Can ice cream actually be good for you - as opposed to just a little less bad for you? And if it can, will it sell? One man on a mission to find out is Michael Shoretz, founder and CEO of Beyond Better Foods, the start-up behind new market entrant Enlightened Ice Cream.
While there is no shortage of reduced fat ice cream on the market - look no further than Skinny Cow, Breyers Light and Dreyer’s Slow Churned - Shoretz, a personal trainer by trade, was convinced he could do better when the first germ of a business idea started to form in his mind about three years ago.
“In every section of the store you can find healthy options, whereas in ice cream, the only options seemed to be bad and less bad. I wanted to make something that was actively good for you, not just ‘guilt-free’.
“I looked at the labels of a lot of the products, and they were low in fat, but high in sugar; or sugar-free, but loaded with sugar alcohols that have the same glycemic effect as sugar; or they were more like frozen yogurt or sorbets, and just not satisfying.
“Others seemed like they were better for you, but this was just because the serving size was so small.”
I wanted to make something that was actively good for you, not just ‘guilt-free’
If you look at the ingredients list of a high-quality full-fat ice cream such as Häagen-Dazs chocolate (cream, skim milk, sugar, cocoa processed with alkali and egg yolk) it’s pretty consumer-friendly, notes Shoretz.
The downside is that it also contains 260 calories per half-cup serving, 17g of fat and 19g of sugar.
By contrast, Skinny Cow’s 78g chocolate truffle bar contains an eye-wateringly long list of ingredients - many of which consumers will not recognize - but just 100 calories, just 2.5g of fat and 3g of fiber. However, it still contains 11g of sugar and only 3g of protein.
Meanwhile, Shoretz’s 75g Enlightened Ice Cream fudge bar contains just 70 calories, 2g of fat, 3g of sugar, 5g of fiber and a whopping 8g of protein, offering more protein and less sugar and fewer calories than all other ‘healthy’ ice cream formulations, he claims. It also contains 250mg of calcium, 25% of the RDA.
The ingredients list is shorter than Skinny Cow’s, but was never going to be as short as Häagen-Dazs’, he says.
“There is a tension between getting the nutritional profile you want and using ingredients that are understandable.
“But I think that as long as you explain to people what the ingredients are and why they are there, whether they can pronounce them or not is not important.”
One of the things people always say about our bars is how satisfying they are
So how did he build the recipe?
Trial and error, says Shoretz, who experimented with an ice cream maker in his home for months before seeking professional advice.
“I got a lot of pushback in the beginning, but I eventually found some people that got excited about the products and we now have two manufacturers, one in New Jersey and one in Utah.”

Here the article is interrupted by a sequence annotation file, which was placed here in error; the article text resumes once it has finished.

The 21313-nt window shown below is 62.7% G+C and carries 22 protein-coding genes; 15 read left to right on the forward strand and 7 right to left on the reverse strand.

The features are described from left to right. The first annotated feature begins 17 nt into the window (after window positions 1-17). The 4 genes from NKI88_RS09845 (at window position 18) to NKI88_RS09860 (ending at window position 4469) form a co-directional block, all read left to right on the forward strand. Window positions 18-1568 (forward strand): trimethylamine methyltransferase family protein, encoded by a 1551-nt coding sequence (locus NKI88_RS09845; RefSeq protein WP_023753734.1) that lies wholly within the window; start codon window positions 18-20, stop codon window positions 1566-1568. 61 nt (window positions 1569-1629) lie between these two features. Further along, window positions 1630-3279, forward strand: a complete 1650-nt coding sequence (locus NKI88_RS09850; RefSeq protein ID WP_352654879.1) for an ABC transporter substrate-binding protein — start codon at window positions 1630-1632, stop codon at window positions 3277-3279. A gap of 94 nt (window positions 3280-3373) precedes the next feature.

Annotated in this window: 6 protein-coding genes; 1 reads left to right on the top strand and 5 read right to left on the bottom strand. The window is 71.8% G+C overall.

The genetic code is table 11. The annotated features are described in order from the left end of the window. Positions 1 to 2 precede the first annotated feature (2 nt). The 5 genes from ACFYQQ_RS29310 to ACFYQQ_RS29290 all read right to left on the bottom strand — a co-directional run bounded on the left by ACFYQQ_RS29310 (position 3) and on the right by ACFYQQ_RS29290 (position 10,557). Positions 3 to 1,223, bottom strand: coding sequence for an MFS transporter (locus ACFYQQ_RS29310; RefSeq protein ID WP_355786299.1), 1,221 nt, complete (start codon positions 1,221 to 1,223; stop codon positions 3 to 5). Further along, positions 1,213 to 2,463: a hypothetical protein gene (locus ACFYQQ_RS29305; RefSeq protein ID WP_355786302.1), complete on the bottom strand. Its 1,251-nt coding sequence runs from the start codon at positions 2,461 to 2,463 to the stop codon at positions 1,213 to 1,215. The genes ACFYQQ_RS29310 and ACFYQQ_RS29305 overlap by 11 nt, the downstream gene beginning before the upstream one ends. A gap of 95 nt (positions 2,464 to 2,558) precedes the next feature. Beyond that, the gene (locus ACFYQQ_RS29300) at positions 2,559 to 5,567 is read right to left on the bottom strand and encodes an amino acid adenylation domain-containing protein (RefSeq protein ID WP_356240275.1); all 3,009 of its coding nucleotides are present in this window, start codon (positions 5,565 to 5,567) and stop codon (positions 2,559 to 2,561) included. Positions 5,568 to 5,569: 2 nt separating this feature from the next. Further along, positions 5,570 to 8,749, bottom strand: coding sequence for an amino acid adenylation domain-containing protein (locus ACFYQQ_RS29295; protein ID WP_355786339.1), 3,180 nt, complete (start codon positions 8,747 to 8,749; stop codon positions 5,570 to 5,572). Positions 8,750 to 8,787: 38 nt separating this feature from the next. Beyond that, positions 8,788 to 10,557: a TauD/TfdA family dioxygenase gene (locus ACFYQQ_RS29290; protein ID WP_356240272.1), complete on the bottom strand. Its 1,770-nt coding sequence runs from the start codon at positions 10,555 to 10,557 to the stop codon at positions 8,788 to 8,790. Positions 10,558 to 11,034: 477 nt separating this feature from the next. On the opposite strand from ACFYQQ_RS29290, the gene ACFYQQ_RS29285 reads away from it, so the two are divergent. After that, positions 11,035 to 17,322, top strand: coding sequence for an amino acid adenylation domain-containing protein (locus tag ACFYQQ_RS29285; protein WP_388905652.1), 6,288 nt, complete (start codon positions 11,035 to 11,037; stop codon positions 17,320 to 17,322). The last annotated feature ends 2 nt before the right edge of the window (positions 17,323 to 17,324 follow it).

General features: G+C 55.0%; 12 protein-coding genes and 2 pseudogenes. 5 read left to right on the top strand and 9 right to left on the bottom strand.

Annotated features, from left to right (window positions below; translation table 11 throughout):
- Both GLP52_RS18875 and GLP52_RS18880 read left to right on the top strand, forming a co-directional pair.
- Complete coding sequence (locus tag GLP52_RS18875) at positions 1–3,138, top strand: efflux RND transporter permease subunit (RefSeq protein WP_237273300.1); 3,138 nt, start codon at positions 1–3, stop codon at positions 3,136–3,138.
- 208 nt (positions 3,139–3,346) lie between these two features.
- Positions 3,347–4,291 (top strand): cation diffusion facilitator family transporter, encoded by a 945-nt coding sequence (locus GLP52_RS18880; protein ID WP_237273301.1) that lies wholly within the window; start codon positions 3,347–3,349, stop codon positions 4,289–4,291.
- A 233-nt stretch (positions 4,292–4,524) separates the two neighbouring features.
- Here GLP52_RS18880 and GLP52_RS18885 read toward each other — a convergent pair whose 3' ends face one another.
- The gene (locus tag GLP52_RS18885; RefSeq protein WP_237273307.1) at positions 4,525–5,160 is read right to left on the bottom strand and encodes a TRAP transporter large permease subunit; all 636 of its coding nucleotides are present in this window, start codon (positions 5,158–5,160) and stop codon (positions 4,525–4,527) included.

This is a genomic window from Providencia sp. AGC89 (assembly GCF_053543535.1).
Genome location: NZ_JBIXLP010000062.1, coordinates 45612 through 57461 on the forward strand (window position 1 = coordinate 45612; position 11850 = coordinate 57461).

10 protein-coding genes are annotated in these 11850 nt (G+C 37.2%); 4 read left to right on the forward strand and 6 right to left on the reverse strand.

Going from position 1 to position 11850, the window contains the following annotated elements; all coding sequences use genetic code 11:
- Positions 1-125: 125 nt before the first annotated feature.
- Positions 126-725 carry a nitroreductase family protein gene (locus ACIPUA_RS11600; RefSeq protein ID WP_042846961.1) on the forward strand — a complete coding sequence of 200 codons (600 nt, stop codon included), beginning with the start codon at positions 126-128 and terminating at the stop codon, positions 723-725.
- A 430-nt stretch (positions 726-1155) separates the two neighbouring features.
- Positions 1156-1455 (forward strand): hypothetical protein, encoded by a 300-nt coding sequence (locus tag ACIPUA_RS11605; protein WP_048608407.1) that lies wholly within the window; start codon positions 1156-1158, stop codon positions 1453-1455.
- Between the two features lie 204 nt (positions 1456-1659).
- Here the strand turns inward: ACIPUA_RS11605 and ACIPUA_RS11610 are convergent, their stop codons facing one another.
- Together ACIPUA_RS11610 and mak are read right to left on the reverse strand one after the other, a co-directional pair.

To get the calories and sugar down, he used monk fruit and erythritol (which do not raise blood sugar).
To get to 8g of protein and create a creamy texture, he adding milk protein isolate.
To boost the fiber content and make the bars more filling, he added non GMO soluble corn fiber.
Finally, to improve the texture, prevent ice crystal formation and get an “even distribution of what little fat is actually there”, he used locust bean gum and guar gum, says Shoretz.
“Our bars are creamy. They don’t eat like a water ice. One of the things people always say is how satisfying they are. With a lot of the low fat products, you get that initial sugar spike but then you’re hungry again.”
if you truly believe in what you are doing, all the hard work is worth it
But what do retailers, and more importantly consumers, think?
It’s very early days - the products are literally just about to hit stores and fitness clubs following the first production run - says Shoretz.
However, he has managed to secure listings at a range of big names in the New York City metro market and the north east of the US, including Whole Foods Market, Publix and Fresh Direct, and has just struck a deal to get the products listed at HEB stores in Texas.
He’s also promoted his product on TV, given out scores of free samples at a pop up store in New York City and the 2012 Food & Nutrition Conference & Expo in Philadelphia, and done everything he can to raise the brand’s profile on social media.
Everything will now depend on what happens in the next two to three months as the product lands in stores, says Shoretz, who poured all of his own savings into the business to get it off the ground, but has also attracted some angel investors to help make his dream a reality.
“For me at least, if you can’t feel passionate about what you’re doing, there are too many hurdles to overcome in starting your own business.
"But if you truly believe in what you are doing, all the hard work is worth it.”
Click here to read more about Enlightened Ice Cream.